Don’t waste your first paragraph by writing a boring introduction. Dive right in by using the first paragraph to grab the employer’s attention.
Tell the employer which position you are applying for and summarize the reasons you are qualified for the role, expanding on your qualifications in later paragraphs.
Don’t use clichés and don’t be boring — rather do your best to write a dynamic cover letter. Write a letter that will make the employer want to get to know you better.
4. Proofread your cover letter
Proofread your cover letter . . . and then proofread it again. Typos, misspellings, or incorrect grammar and punctuation can send your application right into the trash pile. Your letter reflects your ability to write and communicate, and your attention to detail.
Be sure your document is letter-perfect before sending it out. Proofread your letter. Put it down and proof it again a few hours later with a fresh eye. It’s also helpful to enlist a friend to review it for errors, or to use a tool like Grammarly to help you check your work.
5. Don’t rehash your resume
Don’t use your cover letter to rehash your resume. Use your cover letter to highlight the aspects of your resume that are relevant to the position, but you’re wasting precious space — and the potential employer’s time — if you simply repeat what’s your resume.
Cover letters are an opportunity to expand upon some of the key correlative bullet points listed in the Work Experience section of your resume.
Ask yourself: What experience is on my resume that I’d like this employer to know more about? Which past job most relates to the one I’m applying for? Focus your cover letter on these — go deep, and bring to life learnings that have room to be fleshed out in your cover letter.
6. Cover letters aren’t one-size-fits all
It’s okay to have a basic template for your cover letter, but when you’re answering an ad or online job posting, the specifics of your letter should closely mimic the wording of the job post.
A good job post will let you know exactly what the hiring manager is looking for in a candidate, so tailor your letter to address these specific qualifications.
Do some research into the company and try to read between the lines to see if your experience lines up with these values in any way.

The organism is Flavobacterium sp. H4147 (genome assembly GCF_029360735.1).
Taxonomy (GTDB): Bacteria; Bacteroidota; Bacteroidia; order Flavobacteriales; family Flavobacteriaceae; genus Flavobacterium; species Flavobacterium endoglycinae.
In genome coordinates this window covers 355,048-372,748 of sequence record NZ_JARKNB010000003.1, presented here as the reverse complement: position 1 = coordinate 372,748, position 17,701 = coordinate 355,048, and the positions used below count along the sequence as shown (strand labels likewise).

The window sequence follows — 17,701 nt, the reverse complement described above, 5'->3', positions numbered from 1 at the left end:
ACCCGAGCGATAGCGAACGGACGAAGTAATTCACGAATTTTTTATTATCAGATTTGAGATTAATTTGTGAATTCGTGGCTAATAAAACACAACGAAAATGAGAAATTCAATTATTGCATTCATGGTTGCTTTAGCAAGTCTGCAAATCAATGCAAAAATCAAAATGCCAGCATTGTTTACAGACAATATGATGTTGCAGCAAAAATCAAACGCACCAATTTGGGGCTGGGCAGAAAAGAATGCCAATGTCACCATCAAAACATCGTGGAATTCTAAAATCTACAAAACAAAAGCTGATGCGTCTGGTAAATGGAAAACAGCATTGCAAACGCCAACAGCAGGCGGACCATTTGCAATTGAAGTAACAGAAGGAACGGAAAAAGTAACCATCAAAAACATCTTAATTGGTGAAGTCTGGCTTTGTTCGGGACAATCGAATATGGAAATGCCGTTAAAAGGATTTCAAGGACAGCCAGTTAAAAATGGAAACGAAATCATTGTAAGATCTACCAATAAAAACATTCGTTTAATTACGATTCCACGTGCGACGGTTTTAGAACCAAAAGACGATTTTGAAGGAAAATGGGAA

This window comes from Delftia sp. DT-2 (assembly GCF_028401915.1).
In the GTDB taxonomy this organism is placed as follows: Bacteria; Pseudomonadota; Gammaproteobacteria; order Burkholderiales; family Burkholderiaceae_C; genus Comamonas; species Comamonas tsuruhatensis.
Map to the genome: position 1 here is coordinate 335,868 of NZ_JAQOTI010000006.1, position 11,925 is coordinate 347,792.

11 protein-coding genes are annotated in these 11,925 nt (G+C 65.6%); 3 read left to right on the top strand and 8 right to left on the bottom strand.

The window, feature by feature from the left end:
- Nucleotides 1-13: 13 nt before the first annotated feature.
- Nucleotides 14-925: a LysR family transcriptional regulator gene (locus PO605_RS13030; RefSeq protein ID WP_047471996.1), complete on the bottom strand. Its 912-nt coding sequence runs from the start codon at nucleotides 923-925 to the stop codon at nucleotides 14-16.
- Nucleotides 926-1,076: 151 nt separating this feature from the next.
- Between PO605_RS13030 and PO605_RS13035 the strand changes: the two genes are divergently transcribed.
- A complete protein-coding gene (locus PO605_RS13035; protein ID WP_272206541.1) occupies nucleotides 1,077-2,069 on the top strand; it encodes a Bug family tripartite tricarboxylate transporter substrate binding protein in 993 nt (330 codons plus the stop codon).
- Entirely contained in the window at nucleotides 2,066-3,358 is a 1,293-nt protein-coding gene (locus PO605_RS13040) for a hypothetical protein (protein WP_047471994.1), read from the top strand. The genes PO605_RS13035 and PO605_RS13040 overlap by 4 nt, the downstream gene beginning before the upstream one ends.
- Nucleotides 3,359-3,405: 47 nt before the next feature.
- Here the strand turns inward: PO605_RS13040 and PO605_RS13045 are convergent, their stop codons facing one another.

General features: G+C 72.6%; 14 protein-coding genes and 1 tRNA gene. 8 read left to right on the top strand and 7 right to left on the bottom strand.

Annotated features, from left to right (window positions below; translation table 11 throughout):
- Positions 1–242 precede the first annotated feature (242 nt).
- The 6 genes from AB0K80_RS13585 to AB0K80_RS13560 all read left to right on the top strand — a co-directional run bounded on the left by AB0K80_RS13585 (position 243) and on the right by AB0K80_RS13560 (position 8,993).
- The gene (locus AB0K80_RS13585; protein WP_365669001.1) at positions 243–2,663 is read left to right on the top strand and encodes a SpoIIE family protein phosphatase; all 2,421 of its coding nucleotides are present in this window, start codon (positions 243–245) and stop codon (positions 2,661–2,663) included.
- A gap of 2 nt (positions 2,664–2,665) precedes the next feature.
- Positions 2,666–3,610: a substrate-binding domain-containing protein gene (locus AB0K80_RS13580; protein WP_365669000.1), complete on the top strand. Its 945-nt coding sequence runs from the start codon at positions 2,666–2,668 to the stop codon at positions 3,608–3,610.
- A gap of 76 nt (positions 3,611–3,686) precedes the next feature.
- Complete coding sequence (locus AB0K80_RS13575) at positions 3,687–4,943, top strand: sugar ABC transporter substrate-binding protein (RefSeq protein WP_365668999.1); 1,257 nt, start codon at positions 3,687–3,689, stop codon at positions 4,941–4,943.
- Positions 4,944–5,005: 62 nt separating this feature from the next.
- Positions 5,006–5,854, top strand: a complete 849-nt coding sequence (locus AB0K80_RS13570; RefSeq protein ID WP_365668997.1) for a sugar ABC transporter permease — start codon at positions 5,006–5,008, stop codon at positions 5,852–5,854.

For example, if you are applying for a job at a company the sells educational products that help children succeed in school, mention your time spent as a volunteer tutor. It’ll show that you share the company’s values and that you understand the value of its product line.
7. Keep it short but sweet
Brevity is a skill, so do your best to keep your letter brief. It should never be more than one page, but a good rule of thumb is to keep your letter to four or five paragraphs of no more than three sentences apiece.
Using bullet points to outline skills and experience that might be of interest to the employer is a good way to break up blocks of text and draw attention to specific items.
Your cover letter is a marketing tool that should focus on the qualifications that will sell you to the employer. Be sure to include your Unique Selling Proposition. Using clear, simple language, your Unique Selling Propositions should answer these questions:
What makes you unique?
What makes you better than other candidates applying for the position?
What can you offer that no other applicant can?
8. Use strong language to describe yourself
Avoid such phrases as “I feel” and “I believe.” Your statements will be much stronger without them. It’s best to either leave off the qualifier or use a stronger qualifier, such as “I am confident,” I am convinced,” or “I am positive.”
Here are some examples of weak statements versus strong statements:
Weak statement: I believe my background provides me with unique qualifications . . .
Strong statement: My background provides me with unique qualifications . . .
Weak statement: I feel very confident that I would be an asset . . .
Strong statement: I am confident that I would be an asset . . .
Weak statement: I feel I can help the ABC Corporation to become more efficient . . .
Strong statement: I am convinced I can help the ABC Corporation to become more efficient . . .
Helpful Cover Letter Resources:
Questions about some of the terminology used in this article? Get more information (definitions and links) on key college, career, and job-search terms by going to our Jobseeker’s Glossary of Job-Hunting Terms. Best of luck with writing your cover letter!